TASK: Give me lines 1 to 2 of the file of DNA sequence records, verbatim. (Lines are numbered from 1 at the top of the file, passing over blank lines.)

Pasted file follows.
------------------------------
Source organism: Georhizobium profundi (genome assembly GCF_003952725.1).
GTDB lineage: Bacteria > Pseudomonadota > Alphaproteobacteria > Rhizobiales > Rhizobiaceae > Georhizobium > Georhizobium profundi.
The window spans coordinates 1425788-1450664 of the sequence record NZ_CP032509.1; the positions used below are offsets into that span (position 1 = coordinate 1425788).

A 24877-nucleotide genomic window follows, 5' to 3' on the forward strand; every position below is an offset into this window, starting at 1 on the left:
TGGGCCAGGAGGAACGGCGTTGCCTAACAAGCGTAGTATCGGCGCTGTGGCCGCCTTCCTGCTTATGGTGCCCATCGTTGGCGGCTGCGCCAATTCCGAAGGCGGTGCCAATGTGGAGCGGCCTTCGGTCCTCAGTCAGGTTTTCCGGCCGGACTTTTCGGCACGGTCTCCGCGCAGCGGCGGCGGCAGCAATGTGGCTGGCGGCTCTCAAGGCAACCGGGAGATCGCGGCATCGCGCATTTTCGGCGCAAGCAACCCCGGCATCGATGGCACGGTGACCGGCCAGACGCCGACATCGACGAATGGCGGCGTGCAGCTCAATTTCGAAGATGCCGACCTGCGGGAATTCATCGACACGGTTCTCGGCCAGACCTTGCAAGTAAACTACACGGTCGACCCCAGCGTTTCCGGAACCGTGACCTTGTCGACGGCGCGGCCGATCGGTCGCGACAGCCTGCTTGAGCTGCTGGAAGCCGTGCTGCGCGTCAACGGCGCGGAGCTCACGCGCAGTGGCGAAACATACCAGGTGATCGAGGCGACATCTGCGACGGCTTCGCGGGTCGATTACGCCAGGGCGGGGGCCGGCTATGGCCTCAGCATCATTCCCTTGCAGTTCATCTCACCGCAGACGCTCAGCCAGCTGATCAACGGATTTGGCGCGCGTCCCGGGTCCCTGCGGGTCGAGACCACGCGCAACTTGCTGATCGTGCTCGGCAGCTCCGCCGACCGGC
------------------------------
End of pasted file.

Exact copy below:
Source organism: Georhizobium profundi (genome assembly GCF_003952725.1).
GTDB lineage: Bacteria > Pseudomonadota > Alphaproteobacteria > Rhizobiales > Rhizobiaceae > Georhizobium > Georhizobium profundi.